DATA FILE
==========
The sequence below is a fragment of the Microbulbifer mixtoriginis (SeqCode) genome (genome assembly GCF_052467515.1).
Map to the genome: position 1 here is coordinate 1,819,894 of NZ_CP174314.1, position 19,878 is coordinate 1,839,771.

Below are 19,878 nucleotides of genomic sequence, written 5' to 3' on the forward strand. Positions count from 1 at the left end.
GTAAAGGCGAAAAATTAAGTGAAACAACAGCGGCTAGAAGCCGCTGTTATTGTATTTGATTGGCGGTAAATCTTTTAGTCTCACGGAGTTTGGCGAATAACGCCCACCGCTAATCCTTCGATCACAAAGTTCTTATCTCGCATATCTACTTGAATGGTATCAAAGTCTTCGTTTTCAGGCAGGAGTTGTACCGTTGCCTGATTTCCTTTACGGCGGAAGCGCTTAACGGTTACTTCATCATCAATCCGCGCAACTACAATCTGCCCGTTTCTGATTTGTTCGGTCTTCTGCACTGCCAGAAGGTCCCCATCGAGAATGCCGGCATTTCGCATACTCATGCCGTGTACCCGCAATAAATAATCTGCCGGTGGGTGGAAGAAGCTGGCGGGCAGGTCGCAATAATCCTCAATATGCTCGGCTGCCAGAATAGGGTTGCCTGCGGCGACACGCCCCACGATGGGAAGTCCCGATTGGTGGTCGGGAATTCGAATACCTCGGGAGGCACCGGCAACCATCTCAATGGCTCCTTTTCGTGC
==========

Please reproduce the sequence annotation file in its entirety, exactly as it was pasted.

The sequence below is a fragment of the Microbulbifer mixtoriginis (SeqCode) genome (genome assembly GCF_052467515.1).
Map to the genome: position 1 here is coordinate 1,819,894 of NZ_CP174314.1, position 19,878 is coordinate 1,839,771.

Below are 19,878 nucleotides of genomic sequence, written 5' to 3' on the forward strand. Positions count from 1 at the left end.
GTAAAGGCGAAAAATTAAGTGAAACAACAGCGGCTAGAAGCCGCTGTTATTGTATTTGATTGGCGGTAAATCTTTTAGTCTCACGGAGTTTGGCGAATAACGCCCACCGCTAATCCTTCGATCACAAAGTTCTTATCTCGCATATCTACTTGAATGGTATCAAAGTCTTCGTTTTCAGGCAGGAGTTGTACCGTTGCCTGATTTCCTTTACGGCGGAAGCGCTTAACGGTTACTTCATCATCAATCCGCGCAACTACAATCTGCCCGTTTCTGATTTGTTCGGTCTTCTGCACTGCCAGAAGGTCCCCATCGAGAATGCCGGCATTTCGCATACTCATGCCGTGTACCCGCAATAAATAATCTGCCGGTGGGTGGAAGAAGCTGGCGGGCAGGTCGCAATAATCCTCAATATGCTCGGCTGCCAGAATAGGGTTGCCTGCGGCGACACGCCCCACGATGGGAAGTCCCGATTGGTGGTCGGGAATTCGAATACCTCGGGAGGCACCGGCAACCATCTCAATGGCTCCTTTTCGTGC